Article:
8 Must-Visit State Parks in North Carolina (2022)
North Carolina is pleasantly blessed with an abundance of Natural beauty, which overflows in various ways. This Southern U.S. state has an array of State Parks, Staffed State Natural Areas, and State Reactional areas. The options are too many, so choosing one becomes very tricky and confusing. The Tar Heel State offers vivid beauty and diversity, from the mountains of Western North Carolina to spectacular carved rock formations, numerous beaches, and coastal plains. No two State Parks in North Carolina are similar, and that’s what attracts travelers the most here.
Whether you want to witness huge dunes at Atlantic Beaches or scale the peaks of the Blue Ridge Mountains, the Carolina State Parks ideally provide for them all.
Throughout the year, there’s something new, exciting, and different to crave out of a trip to the State Parks here. However, with a whopping 40+ options, the real difficulty is often in narrowing down which one to choose. A State Park that can suit your personality and liking and make the trip worth it, North Carolina has that for you.
8 Must-Visit State Parks in North Carolina
Here are a few Popular State Parks in North Carolina that you may want to check out. Have a look:
1. Chimney Rock State Park
Located in the town by the same name, the Chimney Rock State Park boasts the most striking scenery in North Carolina. The park is located about half an hour southeast of Asheville and covers a huge area of 8,014 acres. The highlight of the park is a 315-foot granite monolith (Chimney Rock) that provides undisputed views of the park and the nearby residential settlement. Chimney Rock is accessible by elevator and is a must-visit feature in the park.
Chimney Rock State Park is also home to numerous hiking trails that range from moderately strenuous routes to family-friendly nature walks. Visiting the park also offer opportunities for biking, picnicking, fishing, repelling, rock climbing, and more. Individuals can also explore the impressive 404-foot Hickory Nut Falls or access the Rocky Broad River for some adventure.
NOTE: Chimney Rock State Park is accessible via paid admissions. The only free-to-visit area includes the Rumbling Bald Climbing zone.
2. Stone Mountain State Park
Stone Mountain State Park is a must-visit State Park in North Carolina that every traveler should add to his itinerary. Encompassing 14,353 acres, the park stretches through Alleghany and Wilkes Counties and multiple small towns. The highlight of the park is the namesake Stone Mountain (a Dome Mountain), which rises sharply at 600 feet and reaches an elevation of 2,305 feet. Featuring distinctive brown-gray color, the rock can be seen from far away in different zones of the park. Due to the rock’s placement, Stone Mountain State Park acts as North Carolina’s best spot for rock climbing and view watching.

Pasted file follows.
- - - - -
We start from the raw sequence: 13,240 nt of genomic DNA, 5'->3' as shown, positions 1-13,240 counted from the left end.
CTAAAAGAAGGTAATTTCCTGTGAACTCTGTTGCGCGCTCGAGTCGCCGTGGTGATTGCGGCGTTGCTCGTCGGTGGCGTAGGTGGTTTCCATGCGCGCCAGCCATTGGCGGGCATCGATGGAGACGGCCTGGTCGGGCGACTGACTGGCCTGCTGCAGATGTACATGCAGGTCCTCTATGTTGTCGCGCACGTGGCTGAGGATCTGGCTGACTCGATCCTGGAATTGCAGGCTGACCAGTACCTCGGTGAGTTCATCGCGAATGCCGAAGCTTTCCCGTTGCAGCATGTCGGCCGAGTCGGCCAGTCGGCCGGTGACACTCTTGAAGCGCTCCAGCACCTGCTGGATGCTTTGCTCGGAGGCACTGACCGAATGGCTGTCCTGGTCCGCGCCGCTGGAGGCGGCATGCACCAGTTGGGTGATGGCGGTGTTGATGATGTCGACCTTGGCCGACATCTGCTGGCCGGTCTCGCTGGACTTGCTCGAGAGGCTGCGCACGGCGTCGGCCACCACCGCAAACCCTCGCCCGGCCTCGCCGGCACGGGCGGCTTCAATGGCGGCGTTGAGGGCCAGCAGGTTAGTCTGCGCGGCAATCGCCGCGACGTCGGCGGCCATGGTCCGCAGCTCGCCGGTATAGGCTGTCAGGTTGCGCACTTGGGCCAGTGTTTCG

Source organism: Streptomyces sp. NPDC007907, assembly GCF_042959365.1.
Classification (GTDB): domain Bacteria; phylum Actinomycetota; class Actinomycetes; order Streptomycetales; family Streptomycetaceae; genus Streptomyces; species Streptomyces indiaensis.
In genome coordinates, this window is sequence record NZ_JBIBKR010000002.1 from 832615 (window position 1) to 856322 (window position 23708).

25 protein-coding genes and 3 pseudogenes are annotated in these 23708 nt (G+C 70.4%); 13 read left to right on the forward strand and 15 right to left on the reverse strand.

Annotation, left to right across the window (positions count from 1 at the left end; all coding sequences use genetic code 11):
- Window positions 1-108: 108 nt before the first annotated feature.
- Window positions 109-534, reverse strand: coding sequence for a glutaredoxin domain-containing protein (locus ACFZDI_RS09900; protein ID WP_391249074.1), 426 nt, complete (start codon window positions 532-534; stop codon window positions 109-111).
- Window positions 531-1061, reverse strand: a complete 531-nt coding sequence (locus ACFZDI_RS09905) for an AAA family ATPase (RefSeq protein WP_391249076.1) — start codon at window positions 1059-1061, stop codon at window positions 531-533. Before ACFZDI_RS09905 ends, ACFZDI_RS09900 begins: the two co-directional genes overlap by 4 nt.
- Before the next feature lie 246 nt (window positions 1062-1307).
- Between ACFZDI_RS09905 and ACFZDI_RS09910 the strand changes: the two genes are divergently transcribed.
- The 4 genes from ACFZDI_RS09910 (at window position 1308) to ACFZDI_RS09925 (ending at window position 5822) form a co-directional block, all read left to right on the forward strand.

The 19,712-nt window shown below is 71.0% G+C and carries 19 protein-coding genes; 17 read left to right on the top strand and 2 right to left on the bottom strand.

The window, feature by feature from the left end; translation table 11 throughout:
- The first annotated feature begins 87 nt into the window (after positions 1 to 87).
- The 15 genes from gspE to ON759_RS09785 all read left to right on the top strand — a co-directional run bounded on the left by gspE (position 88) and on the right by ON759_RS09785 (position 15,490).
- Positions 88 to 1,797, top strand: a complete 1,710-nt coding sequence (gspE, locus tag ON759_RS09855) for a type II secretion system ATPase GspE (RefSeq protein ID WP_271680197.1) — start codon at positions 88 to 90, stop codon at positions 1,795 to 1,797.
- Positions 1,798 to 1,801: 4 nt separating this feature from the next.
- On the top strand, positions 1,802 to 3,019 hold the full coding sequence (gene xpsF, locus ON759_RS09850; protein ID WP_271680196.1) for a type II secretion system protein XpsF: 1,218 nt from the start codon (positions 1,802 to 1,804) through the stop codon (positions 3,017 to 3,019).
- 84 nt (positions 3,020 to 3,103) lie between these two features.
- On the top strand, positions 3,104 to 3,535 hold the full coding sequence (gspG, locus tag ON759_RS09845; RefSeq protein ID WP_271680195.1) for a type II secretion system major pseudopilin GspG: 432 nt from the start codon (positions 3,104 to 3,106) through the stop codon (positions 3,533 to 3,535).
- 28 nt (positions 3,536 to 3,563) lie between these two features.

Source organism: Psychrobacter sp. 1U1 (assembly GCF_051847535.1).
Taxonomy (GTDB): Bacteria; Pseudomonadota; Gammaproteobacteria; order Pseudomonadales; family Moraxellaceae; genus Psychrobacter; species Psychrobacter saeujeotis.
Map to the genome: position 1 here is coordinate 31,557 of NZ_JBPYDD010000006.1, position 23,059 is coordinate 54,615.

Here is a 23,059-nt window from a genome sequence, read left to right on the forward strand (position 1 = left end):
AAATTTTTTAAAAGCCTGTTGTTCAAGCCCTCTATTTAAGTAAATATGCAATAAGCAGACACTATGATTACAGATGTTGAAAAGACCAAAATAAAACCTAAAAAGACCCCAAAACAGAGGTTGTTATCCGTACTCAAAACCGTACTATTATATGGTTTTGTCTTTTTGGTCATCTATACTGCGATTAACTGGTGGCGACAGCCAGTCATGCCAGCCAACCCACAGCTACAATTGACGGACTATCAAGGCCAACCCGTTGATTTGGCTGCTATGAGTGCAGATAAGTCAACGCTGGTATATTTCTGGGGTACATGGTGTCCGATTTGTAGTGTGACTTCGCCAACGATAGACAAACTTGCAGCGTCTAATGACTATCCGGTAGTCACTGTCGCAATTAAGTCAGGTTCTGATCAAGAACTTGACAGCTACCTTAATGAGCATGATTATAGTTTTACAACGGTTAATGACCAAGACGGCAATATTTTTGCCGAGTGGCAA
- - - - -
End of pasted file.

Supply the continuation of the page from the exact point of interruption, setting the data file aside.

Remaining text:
Stone Mountain State Park also features hiking trails, quiet forests, cool mountain streams, cascading waterfalls, and an abundance of wildlife. It is also home to a historic mountain homestead (19th-century Hutchinson Homestead). The homestead features a blacksmith shop, barn, meat house, corn crib, and a log cabin. It operates from March through October from Thursday to Sunday. Individuals can also choose to explore Garden Creek Baptist Church or attend its seasonal religious services.
3. Mount Mitchell State Park
North Carolina’s first State Park (1915), the Mount Mitchell State Park, is another must-visit in the State. It preserves the highest peak east of the Mississippi River that towers 6,684 feet above Yancey County. The park stretches over 4,789 acres and is 35 miles northeast of Asheville along the Blue Ridge Parkway. One of the park’s best features is the Observation deck (10 minutes from the parking lot), which provides breathtaking 360-degree views of about 85 miles. Apart from Mount Mitchell, the State Park also features other high peaks, including Mounts Halback, Craig, and Balsam Cone.
Hiking enthusiasts from all across North Carolina choose the park, and its mountain submits as their go-to trekking routes and destinations. Some of the popular options include a more strenuous hike (2.1 miles roundtrip) over to Mount Craig’s summit (6,647 feet) and an easy trail (0.75 miles) through the fir-tree forest. In addition, access the Old Mitchell Trial” (2.2 miles one way) and 1800s trail together for more adventure. Backpacking and camping too are some popular activities here.
4. Elk Knob State Park